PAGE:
Ofgem has launched a review of the governance of the electricity and gas markets which should make it easier for small players such as renewable energy firms to connect to energy networks.
The review of codes setting the rules governing participation in these markets and access to energy networks is aimed at streamlining the process for making changes to them, and reducing Ofgem’s role in minor modifications. The energy regulator argues that the current system for amending the codes is slow and unwieldy and hinders competition.
It wants to reform the system so it would be involved in major policy changes where the outcomes would be legally binding, but the industry itself would lead on "more routine changes, with low impact on customers… in a form of self governance with little or no involvement from Ofgem".
"Existing processes for amending the codes have worked well to implement incremental change but have been severely tested in delivering major policy reforms," said Alistair Buchanan, Ofgem chief executive. "The review proposals aim to tackle unnecessary complexity and increase transparency to make it easier for smaller suppliers and renewable generators to participate."
At the same time it wants to introduce measures to beef up analysis of proposed code modifications, and introduce initiatives to support smaller players in the market by requiring codes administrators to specifically consider their needs.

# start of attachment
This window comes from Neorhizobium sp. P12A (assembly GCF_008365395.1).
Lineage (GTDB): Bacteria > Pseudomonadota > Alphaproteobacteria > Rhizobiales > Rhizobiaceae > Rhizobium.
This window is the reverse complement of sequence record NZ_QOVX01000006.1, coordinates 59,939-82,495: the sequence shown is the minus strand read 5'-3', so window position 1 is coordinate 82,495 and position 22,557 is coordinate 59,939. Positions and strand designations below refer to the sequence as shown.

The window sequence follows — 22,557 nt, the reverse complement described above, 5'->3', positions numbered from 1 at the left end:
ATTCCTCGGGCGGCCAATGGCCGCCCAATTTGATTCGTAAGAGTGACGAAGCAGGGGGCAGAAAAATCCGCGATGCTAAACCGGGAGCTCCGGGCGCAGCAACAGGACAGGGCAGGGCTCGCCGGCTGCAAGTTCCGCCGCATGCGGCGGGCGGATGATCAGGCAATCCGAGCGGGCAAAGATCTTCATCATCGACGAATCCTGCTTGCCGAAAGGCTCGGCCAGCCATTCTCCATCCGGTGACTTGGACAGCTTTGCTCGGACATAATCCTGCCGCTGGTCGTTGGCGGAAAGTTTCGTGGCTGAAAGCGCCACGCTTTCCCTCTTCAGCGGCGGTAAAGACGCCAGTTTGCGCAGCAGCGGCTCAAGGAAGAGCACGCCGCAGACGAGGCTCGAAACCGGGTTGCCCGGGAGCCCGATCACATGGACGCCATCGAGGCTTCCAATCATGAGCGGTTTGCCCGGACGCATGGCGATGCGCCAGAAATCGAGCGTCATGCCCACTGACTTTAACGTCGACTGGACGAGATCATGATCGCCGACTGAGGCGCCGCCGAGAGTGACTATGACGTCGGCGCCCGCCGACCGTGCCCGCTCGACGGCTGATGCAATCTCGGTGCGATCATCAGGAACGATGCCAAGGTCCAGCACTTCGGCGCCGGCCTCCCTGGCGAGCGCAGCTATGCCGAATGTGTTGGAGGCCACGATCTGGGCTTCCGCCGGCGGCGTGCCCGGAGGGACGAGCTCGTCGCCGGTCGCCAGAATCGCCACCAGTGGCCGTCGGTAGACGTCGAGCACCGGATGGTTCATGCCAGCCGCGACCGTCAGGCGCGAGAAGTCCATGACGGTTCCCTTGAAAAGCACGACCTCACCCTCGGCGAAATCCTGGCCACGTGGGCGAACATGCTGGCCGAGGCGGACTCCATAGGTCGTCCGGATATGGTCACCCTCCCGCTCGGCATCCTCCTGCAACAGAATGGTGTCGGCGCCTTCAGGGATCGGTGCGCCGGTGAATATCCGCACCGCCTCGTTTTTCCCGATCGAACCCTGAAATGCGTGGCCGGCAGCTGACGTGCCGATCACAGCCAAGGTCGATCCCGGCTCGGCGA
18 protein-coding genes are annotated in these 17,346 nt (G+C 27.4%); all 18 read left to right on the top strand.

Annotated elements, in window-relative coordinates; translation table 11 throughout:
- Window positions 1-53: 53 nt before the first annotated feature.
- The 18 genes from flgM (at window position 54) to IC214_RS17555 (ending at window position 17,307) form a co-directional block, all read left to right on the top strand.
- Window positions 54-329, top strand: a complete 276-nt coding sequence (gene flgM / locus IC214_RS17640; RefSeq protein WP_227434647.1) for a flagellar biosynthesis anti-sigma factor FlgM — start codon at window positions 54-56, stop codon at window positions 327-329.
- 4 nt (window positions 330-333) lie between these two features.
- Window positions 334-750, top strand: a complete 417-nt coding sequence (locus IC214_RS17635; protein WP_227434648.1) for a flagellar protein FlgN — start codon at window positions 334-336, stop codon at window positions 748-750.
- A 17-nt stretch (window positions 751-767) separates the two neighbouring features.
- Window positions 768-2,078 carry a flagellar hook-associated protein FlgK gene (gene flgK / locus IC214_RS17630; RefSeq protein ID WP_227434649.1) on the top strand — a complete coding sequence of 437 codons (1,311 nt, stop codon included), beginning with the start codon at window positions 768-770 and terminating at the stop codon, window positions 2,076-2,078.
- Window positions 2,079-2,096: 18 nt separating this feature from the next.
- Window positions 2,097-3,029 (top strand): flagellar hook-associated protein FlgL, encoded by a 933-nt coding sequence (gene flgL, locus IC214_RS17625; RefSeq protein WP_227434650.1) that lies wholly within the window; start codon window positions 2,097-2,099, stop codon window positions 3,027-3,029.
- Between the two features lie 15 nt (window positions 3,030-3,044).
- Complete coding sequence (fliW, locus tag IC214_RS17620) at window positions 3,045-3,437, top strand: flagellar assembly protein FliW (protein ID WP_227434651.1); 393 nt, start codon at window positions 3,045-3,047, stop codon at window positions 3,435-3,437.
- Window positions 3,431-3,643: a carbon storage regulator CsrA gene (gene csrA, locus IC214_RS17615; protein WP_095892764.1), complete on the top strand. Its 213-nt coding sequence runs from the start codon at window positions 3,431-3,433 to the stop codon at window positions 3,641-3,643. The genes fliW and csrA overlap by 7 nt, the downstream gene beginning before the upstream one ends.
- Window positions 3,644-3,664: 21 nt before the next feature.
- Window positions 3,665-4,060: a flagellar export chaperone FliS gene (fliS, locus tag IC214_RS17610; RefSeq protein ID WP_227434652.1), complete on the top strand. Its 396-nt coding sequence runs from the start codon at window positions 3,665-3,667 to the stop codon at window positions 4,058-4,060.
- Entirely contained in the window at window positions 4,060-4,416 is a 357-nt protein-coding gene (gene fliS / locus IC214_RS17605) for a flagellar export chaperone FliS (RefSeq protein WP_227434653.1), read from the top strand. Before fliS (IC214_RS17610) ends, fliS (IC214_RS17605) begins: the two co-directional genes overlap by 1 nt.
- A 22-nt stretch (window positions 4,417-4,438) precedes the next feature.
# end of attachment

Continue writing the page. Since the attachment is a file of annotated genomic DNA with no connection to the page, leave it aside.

It is also proposing to change the criteria for amending the codes to better account for environmental impacts of changes.
In the meantime, Ofgem has produced guidance insisting carbon costs should be considered when deciding code modifications.1 In the past Ofgem has been criticised for not consistently taking account of carbon costs in decisions (ENDS Report 393, p 14 ).
From August this year, any industry participant proposing to modify a code, and the code panels themselves, will have to quantify the impact on greenhouse gas emissions and apply a cost to the emissions.
It has not come down in favour of one means of valuing carbon over the other, and instead says assessments should include a range of scenarios based on both the EUETS and shadow price of carbon. It wants emissions to be treated in the same way that any other costs and benefits would be.
"We would expect such [carbon] costs and benefits to be taken into account… when assessing a modification proposal against the relevant code objective governing efficient and economic network operation."